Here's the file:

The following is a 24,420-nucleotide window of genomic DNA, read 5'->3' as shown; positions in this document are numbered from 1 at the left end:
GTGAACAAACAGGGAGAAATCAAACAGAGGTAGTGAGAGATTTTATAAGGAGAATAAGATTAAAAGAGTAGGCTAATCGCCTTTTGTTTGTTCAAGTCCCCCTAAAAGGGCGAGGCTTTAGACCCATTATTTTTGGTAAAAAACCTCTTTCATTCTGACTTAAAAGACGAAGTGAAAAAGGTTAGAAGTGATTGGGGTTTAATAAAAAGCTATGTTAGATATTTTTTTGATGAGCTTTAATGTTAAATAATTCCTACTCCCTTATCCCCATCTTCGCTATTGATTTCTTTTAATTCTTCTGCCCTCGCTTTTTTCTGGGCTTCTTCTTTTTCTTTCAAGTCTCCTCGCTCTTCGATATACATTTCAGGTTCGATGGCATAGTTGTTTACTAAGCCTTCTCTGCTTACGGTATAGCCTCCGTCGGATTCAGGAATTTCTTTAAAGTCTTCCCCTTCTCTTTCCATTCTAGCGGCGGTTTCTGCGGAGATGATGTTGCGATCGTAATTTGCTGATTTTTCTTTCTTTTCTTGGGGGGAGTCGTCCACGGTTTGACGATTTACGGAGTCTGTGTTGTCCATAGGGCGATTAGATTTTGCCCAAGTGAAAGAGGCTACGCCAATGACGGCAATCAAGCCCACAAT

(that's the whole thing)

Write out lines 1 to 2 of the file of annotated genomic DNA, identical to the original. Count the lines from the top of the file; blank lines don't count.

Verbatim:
The following is a 24,420-nucleotide window of genomic DNA, read 5'->3' as shown; positions in this document are numbered from 1 at the left end:
GTGAACAAACAGGGAGAAATCAAACAGAGGTAGTGAGAGATTTTATAAGGAGAATAAGATTAAAAGAGTAGGCTAATCGCCTTTTGTTTGTTCAAGTCCCCCTAAAAGGGCGAGGCTTTAGACCCATTATTTTTGGTAAAAAACCTCTTTCATTCTGACTTAAAAGACGAAGTGAAAAAGGTTAGAAGTGATTGGGGTTTAATAAAAAGCTATGTTAGATATTTTTTTGATGAGCTTTAATGTTAAATAATTCCTACTCCCTTATCCCCATCTTCGCTATTGATTTCTTTTAATTCTTCTGCCCTCGCTTTTTTCTGGGCTTCTTCTTTTTCTTTCAAGTCTCCTCGCTCTTCGATATACATTTCAGGTTCGATGGCATAGTTGTTTACTAAGCCTTCTCTGCTTACGGTATAGCCTCCGTCGGATTCAGGAATTTCTTTAAAGTCTTCCCCTTCTCTTTCCATTCTAGCGGCGGTTTCTGCGGAGATGATGTTGCGATCGTAATTTGCTGATTTTTCTTTCTTTTCTTGGGGGGAGTCGTCCACGGTTTGACGATTTACGGAGTCTGTGTTGTCCATAGGGCGATTAGATTTTGCCCAAGTGAAAGAGGCTACGCCAATGACGGCAATCAAGCCCACAAT